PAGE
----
Does Your Relationship Status Affect Your Period?
Menstrual cycles can vary greatly from woman to woman. For some women, their period comes on time like clockwork while for others their periods may come a few days earlier or later than expected. This randomness can be extremely frustrating for women, and it causes the ruin of many “good underwear”. It’s been well documented that many things can delay your monthly menses—from too much stress, to a sudden weight change and even dietary issues. But have you ever heard the old wives’ tale that being in a relationship keeps your monthly cycle regular?
Well, according to some experts, there’s some truth to this old wives’ tale. This is due to the delicate symphony of hormones in your body. Your hormones are fluctuating all the time throughout your menstrual cycle. According to experts, your hormone levels throughout your cycle can also be greatly influenced by your interactions with love interests.
How A Relationship Affects Your Menstrual Cycle
Winnifred Cutler, Ph.D., a reproductive biologist and president of the Athena Institute for Women’s Wellness in Chester Springs, PA, says that their recent study and research suggest a connection. The studies revealed “that women who kissed, had sex with, and slept next to a man at least once a week were more likely to have on-track periods than women whose sex lives were more sporadic. We found that women who are exposed regularly to male pheromones via intimate contact have higher estrogen levels and shift to more predictable cycles.” So the study suggests that being in a relationship can help make irregular periods more regular. Moreover, having an orgasm regularly could help speed up your periods as well.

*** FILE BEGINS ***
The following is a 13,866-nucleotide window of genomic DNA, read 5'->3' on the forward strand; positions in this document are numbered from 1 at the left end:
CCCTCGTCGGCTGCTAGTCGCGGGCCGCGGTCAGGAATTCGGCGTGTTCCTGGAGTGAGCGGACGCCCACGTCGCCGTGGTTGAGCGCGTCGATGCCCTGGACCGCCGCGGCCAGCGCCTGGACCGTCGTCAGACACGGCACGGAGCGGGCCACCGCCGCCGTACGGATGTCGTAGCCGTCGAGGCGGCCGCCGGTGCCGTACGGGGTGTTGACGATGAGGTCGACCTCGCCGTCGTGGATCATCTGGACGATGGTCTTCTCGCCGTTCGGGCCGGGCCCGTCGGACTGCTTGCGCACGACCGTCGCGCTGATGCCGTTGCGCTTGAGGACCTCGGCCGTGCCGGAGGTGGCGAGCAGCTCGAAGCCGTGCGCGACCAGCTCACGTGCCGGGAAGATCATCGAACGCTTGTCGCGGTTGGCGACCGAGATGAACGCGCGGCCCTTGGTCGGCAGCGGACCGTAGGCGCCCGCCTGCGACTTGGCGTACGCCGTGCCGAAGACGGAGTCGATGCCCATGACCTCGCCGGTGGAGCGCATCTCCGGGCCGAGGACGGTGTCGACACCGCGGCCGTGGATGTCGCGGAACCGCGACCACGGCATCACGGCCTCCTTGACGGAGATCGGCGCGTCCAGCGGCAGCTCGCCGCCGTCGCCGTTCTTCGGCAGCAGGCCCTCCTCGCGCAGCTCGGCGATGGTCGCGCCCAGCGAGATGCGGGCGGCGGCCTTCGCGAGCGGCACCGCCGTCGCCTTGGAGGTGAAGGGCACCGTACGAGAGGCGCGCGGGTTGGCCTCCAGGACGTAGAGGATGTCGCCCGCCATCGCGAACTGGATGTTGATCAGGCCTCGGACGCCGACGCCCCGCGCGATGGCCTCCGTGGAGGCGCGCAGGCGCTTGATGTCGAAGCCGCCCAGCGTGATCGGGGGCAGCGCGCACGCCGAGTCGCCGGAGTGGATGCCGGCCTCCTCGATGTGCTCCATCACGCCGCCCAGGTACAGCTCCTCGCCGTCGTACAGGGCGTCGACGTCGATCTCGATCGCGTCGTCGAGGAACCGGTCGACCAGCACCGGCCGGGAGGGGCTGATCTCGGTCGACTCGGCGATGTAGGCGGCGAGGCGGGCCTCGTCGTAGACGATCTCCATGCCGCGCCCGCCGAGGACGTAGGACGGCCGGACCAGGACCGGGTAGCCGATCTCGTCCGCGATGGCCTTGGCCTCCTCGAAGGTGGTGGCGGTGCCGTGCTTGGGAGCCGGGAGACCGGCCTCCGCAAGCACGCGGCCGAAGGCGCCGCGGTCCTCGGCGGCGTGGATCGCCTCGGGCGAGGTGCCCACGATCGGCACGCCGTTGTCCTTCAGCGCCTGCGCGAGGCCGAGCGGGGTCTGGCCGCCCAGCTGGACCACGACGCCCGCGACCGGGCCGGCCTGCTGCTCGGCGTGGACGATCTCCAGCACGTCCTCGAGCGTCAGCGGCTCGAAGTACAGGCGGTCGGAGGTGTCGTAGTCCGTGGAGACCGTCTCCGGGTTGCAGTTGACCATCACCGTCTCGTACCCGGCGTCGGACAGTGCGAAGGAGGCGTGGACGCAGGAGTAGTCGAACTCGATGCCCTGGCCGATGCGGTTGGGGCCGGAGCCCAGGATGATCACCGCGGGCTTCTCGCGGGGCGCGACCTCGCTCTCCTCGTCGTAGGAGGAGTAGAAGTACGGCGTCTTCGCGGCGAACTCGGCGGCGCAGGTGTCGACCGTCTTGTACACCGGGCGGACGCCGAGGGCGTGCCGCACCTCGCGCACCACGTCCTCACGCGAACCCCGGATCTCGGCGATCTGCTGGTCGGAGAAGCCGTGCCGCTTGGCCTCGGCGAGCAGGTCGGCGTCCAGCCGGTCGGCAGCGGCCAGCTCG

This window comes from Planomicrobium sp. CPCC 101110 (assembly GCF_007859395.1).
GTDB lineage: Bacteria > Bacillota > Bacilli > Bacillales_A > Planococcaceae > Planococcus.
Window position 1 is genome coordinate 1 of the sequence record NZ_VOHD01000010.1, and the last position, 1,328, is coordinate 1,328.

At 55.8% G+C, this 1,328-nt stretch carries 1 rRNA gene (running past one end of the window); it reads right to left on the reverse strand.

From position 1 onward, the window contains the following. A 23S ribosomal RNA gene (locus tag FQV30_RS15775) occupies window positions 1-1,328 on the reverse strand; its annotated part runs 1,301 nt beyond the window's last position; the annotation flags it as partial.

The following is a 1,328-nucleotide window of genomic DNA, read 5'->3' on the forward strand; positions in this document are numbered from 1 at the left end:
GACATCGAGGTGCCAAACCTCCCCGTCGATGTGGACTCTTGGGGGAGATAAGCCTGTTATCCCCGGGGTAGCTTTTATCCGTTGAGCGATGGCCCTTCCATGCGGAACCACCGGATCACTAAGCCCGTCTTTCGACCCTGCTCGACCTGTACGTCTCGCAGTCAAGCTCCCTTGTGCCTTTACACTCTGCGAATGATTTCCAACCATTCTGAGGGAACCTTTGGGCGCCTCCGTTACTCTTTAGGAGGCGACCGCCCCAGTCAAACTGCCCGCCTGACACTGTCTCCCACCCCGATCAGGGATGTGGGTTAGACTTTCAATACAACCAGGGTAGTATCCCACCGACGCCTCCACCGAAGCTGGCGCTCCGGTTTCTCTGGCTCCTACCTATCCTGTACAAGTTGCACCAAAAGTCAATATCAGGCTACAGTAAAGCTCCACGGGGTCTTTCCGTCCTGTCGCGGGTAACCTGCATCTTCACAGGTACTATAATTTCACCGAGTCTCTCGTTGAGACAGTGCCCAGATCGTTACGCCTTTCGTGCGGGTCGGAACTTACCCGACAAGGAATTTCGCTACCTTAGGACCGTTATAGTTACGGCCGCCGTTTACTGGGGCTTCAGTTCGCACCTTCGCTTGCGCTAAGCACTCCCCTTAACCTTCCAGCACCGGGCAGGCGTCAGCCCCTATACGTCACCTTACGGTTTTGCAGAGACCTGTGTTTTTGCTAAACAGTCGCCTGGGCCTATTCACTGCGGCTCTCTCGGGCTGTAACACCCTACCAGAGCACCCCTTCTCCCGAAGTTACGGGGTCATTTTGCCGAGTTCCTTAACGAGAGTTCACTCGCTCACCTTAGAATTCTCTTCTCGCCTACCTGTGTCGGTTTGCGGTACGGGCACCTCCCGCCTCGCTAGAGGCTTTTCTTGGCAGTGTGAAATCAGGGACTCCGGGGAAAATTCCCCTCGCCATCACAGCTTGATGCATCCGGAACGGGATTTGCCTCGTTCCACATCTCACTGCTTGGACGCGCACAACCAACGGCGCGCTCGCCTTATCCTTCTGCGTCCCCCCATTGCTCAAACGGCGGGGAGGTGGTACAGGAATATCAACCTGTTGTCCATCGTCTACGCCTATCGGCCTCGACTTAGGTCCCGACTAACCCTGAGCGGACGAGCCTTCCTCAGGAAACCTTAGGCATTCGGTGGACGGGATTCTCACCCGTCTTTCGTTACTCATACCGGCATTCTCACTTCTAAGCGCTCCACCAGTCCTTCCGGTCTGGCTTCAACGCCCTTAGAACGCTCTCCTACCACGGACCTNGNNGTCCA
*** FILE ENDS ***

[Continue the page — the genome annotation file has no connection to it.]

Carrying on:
What Happens to the Body as a Result of Orgasm
Although the mechanism behind this is not yet completely understood, experts do believe that having an orgasm regularly might help shorten the duration of your periods. If an egg is not fertilized during midcycle, then in the latter stages of your cycle your uterine lining will thin out because of the rise of prostaglandins levels. As your progesterone levels fall, your lining also starts to slowly shed. Estrogen levels will in turn rise. Your cervix, which usually sits high at the bottom of the uterus in a closed position, will start to drop and dilate slightly to prepare for your period. Because no studies have been performed on this as of yet, the little we do know is that when you orgasm, the body sends signals to your brain which signals the body to release certain chemicals which may have lasting benefits on your menstrual cycle.
During an orgasm your cervix opens to allow semen to pass through into the uterus. At the same time, your uterus contracts intensely, though these are way more fun uterine contractions, which can increase menstrual blood flow. This process suggests that it is "likely that menstrual blood in the uterus is squeezed out during orgasm," says Dee Fenner, M.D., director of gynecology in the department of ob-gyn at the University of Michigan in Ann Arbor. So it seems that the combination of chemicals and intense uterine contractions may make your flow heavier and faster immediately after an orgasm, causing your period to end much sooner than it would have had you not had an orgasm.
So as it turns out, that old wives’ tale could have some factual merit. Not that we’re advocating getting into a relationship just to regulate your period. But if you are in a stable relationship, it might be an interesting personal study to note if your usually wonky period is more regular and if regular sex is shortening your period. Love and sex in the name of science!